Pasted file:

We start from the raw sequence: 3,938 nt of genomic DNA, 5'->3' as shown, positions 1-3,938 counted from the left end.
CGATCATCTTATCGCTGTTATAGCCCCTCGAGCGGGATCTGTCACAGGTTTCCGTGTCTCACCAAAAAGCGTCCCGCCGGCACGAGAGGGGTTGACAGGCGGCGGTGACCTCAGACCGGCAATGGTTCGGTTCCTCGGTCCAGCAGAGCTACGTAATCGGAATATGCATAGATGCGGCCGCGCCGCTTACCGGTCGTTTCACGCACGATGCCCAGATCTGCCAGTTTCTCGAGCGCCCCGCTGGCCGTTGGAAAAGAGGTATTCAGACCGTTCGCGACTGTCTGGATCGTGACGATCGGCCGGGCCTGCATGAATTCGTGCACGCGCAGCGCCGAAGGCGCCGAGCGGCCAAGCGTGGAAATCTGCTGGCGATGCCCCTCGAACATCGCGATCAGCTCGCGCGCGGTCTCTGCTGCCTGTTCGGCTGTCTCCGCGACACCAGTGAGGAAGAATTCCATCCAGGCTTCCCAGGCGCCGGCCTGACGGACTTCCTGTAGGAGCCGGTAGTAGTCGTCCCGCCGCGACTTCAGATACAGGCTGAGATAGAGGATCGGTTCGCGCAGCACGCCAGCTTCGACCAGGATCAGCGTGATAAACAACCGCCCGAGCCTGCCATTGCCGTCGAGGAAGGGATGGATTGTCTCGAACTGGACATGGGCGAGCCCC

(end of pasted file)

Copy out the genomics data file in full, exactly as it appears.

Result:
We start from the raw sequence: 3,938 nt of genomic DNA, 5'->3' as shown, positions 1-3,938 counted from the left end.
CGATCATCTTATCGCTGTTATAGCCCCTCGAGCGGGATCTGTCACAGGTTTCCGTGTCTCACCAAAAAGCGTCCCGCCGGCACGAGAGGGGTTGACAGGCGGCGGTGACCTCAGACCGGCAATGGTTCGGTTCCTCGGTCCAGCAGAGCTACGTAATCGGAATATGCATAGATGCGGCCGCGCCGCTTACCGGTCGTTTCACGCACGATGCCCAGATCTGCCAGTTTCTCGAGCGCCCCGCTGGCCGTTGGAAAAGAGGTATTCAGACCGTTCGCGACTGTCTGGATCGTGACGATCGGCCGGGCCTGCATGAATTCGTGCACGCGCAGCGCCGAAGGCGCCGAGCGGCCAAGCGTGGAAATCTGCTGGCGATGCCCCTCGAACATCGCGATCAGCTCGCGCGCGGTCTCTGCTGCCTGTTCGGCTGTCTCCGCGACACCAGTGAGGAAGAATTCCATCCAGGCTTCCCAGGCGCCGGCCTGACGGACTTCCTGTAGGAGCCGGTAGTAGTCGTCCCGCCGCGACTTCAGATACAGGCTGAGATAGAGGATCGGTTCGCGCAGCACGCCAGCTTCGACCAGGATCAGCGTGATAAACAACCGCCCGAGCCTGCCATTGCCGTCGAGGAAGGGATGGATTGTCTCGAACTGGACATGGGCGAGCCCC